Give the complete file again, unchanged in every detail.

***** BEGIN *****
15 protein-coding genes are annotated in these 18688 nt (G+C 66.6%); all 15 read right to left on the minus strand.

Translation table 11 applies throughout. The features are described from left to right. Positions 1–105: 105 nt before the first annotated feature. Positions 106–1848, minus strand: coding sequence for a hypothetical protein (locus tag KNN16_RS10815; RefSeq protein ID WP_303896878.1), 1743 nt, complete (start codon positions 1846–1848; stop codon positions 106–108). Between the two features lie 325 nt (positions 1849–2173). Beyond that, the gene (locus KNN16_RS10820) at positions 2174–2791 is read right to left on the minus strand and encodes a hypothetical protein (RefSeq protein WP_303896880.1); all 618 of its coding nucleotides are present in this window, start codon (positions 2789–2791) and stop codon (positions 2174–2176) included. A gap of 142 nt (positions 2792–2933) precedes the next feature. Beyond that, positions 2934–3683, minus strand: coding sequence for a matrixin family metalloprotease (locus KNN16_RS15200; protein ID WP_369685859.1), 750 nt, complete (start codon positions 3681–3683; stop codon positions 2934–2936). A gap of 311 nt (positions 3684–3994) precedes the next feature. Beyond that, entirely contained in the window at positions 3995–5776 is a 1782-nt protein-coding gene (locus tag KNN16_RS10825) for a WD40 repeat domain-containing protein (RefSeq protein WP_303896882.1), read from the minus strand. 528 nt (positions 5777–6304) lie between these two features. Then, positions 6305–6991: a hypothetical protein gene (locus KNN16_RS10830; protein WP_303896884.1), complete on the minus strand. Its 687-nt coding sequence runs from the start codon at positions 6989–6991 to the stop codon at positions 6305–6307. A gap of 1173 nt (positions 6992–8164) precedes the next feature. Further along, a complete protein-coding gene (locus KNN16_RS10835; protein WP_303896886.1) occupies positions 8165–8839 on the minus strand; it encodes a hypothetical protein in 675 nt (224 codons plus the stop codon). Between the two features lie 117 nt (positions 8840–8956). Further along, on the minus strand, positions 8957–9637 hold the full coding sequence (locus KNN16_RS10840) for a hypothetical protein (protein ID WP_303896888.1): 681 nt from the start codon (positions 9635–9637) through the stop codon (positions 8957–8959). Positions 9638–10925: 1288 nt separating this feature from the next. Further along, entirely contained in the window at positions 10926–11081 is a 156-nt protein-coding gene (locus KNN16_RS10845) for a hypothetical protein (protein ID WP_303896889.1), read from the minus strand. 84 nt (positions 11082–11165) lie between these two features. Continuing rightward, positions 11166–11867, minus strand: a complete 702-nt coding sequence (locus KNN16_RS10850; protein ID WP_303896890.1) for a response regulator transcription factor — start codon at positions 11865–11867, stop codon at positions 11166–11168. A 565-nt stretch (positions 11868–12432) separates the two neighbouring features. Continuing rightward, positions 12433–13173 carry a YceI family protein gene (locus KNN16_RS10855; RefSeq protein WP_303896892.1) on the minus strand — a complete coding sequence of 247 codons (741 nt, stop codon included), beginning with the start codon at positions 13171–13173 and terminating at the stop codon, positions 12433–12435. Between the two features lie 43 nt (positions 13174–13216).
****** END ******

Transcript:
15 protein-coding genes are annotated in these 18688 nt (G+C 66.6%); all 15 read right to left on the minus strand.

Translation table 11 applies throughout. The features are described from left to right. Positions 1–105: 105 nt before the first annotated feature. Positions 106–1848, minus strand: coding sequence for a hypothetical protein (locus tag KNN16_RS10815; RefSeq protein ID WP_303896878.1), 1743 nt, complete (start codon positions 1846–1848; stop codon positions 106–108). Between the two features lie 325 nt (positions 1849–2173). Beyond that, the gene (locus KNN16_RS10820) at positions 2174–2791 is read right to left on the minus strand and encodes a hypothetical protein (RefSeq protein WP_303896880.1); all 618 of its coding nucleotides are present in this window, start codon (positions 2789–2791) and stop codon (positions 2174–2176) included. A gap of 142 nt (positions 2792–2933) precedes the next feature. Beyond that, positions 2934–3683, minus strand: coding sequence for a matrixin family metalloprotease (locus KNN16_RS15200; protein ID WP_369685859.1), 750 nt, complete (start codon positions 3681–3683; stop codon positions 2934–2936). A gap of 311 nt (positions 3684–3994) precedes the next feature. Beyond that, entirely contained in the window at positions 3995–5776 is a 1782-nt protein-coding gene (locus tag KNN16_RS10825) for a WD40 repeat domain-containing protein (RefSeq protein WP_303896882.1), read from the minus strand. 528 nt (positions 5777–6304) lie between these two features. Then, positions 6305–6991: a hypothetical protein gene (locus KNN16_RS10830; protein WP_303896884.1), complete on the minus strand. Its 687-nt coding sequence runs from the start codon at positions 6989–6991 to the stop codon at positions 6305–6307. A gap of 1173 nt (positions 6992–8164) precedes the next feature. Further along, a complete protein-coding gene (locus KNN16_RS10835; protein WP_303896886.1) occupies positions 8165–8839 on the minus strand; it encodes a hypothetical protein in 675 nt (224 codons plus the stop codon). Between the two features lie 117 nt (positions 8840–8956). Further along, on the minus strand, positions 8957–9637 hold the full coding sequence (locus KNN16_RS10840) for a hypothetical protein (protein ID WP_303896888.1): 681 nt from the start codon (positions 9635–9637) through the stop codon (positions 8957–8959). Positions 9638–10925: 1288 nt separating this feature from the next. Further along, entirely contained in the window at positions 10926–11081 is a 156-nt protein-coding gene (locus KNN16_RS10845) for a hypothetical protein (protein ID WP_303896889.1), read from the minus strand. 84 nt (positions 11082–11165) lie between these two features. Continuing rightward, positions 11166–11867, minus strand: a complete 702-nt coding sequence (locus KNN16_RS10850; protein ID WP_303896890.1) for a response regulator transcription factor — start codon at positions 11865–11867, stop codon at positions 11166–11168. A 565-nt stretch (positions 11868–12432) separates the two neighbouring features. Continuing rightward, positions 12433–13173 carry a YceI family protein gene (locus KNN16_RS10855; RefSeq protein WP_303896892.1) on the minus strand — a complete coding sequence of 247 codons (741 nt, stop codon included), beginning with the start codon at positions 13171–13173 and terminating at the stop codon, positions 12433–12435. Between the two features lie 43 nt (positions 13174–13216).